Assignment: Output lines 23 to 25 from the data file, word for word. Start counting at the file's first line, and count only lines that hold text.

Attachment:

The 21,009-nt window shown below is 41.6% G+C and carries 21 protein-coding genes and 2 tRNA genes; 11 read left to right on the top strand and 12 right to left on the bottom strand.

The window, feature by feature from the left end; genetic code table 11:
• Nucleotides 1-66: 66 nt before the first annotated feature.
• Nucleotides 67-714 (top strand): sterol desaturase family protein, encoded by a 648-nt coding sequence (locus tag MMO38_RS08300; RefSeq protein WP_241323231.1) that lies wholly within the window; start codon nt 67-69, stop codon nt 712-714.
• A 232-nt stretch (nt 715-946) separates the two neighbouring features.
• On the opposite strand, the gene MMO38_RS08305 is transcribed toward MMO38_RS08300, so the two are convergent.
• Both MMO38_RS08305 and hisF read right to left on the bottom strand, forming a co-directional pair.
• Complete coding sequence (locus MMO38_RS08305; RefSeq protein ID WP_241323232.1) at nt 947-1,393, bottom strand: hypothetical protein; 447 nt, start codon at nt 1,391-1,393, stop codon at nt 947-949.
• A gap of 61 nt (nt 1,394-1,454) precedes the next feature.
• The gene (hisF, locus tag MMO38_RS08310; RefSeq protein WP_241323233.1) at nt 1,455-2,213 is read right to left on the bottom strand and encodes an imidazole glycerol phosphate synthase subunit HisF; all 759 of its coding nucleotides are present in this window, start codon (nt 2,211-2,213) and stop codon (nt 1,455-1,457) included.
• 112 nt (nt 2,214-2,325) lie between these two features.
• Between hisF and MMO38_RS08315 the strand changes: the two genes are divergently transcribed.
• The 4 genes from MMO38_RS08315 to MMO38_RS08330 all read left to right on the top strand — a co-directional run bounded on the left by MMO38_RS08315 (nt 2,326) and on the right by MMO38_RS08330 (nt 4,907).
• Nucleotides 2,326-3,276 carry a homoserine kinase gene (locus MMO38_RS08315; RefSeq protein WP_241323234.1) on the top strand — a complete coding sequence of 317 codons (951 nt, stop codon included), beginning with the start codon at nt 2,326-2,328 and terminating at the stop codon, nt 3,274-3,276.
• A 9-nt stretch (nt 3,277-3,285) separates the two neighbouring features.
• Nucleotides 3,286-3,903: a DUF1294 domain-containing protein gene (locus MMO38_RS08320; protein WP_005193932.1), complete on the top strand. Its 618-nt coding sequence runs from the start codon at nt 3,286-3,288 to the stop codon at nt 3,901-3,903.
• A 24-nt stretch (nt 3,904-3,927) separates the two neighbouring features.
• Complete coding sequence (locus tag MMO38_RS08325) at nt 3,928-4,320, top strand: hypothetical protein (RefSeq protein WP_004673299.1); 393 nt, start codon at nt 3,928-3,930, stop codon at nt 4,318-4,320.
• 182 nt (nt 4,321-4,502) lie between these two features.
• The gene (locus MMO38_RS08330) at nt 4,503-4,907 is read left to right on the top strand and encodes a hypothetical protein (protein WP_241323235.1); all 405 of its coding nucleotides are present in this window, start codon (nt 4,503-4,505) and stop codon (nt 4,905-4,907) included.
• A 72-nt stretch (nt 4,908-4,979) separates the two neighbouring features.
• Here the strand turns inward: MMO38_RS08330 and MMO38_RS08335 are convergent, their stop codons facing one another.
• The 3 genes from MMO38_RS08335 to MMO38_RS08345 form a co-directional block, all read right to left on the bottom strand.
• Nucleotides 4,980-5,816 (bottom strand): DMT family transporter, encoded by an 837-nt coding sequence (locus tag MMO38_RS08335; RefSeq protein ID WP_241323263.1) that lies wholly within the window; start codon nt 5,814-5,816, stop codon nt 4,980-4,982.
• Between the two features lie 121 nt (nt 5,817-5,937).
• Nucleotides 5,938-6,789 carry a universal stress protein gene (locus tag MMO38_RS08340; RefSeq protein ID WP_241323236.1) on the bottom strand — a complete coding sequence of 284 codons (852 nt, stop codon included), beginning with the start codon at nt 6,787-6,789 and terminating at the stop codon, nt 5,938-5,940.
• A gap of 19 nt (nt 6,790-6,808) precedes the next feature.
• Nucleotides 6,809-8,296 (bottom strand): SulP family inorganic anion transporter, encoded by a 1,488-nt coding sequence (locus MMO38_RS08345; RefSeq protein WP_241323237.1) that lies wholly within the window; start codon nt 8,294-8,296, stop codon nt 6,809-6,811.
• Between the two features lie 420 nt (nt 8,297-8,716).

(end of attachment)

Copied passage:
• The 3 genes from MMO38_RS08335 to MMO38_RS08345 form a co-directional block, all read right to left on the bottom strand.
• Nucleotides 4,980-5,816 (bottom strand): DMT family transporter, encoded by an 837-nt coding sequence (locus tag MMO38_RS08335; RefSeq protein ID WP_241323263.1) that lies wholly within the window; start codon nt 5,814-5,816, stop codon nt 4,980-4,982.
• Between the two features lie 121 nt (nt 5,817-5,937).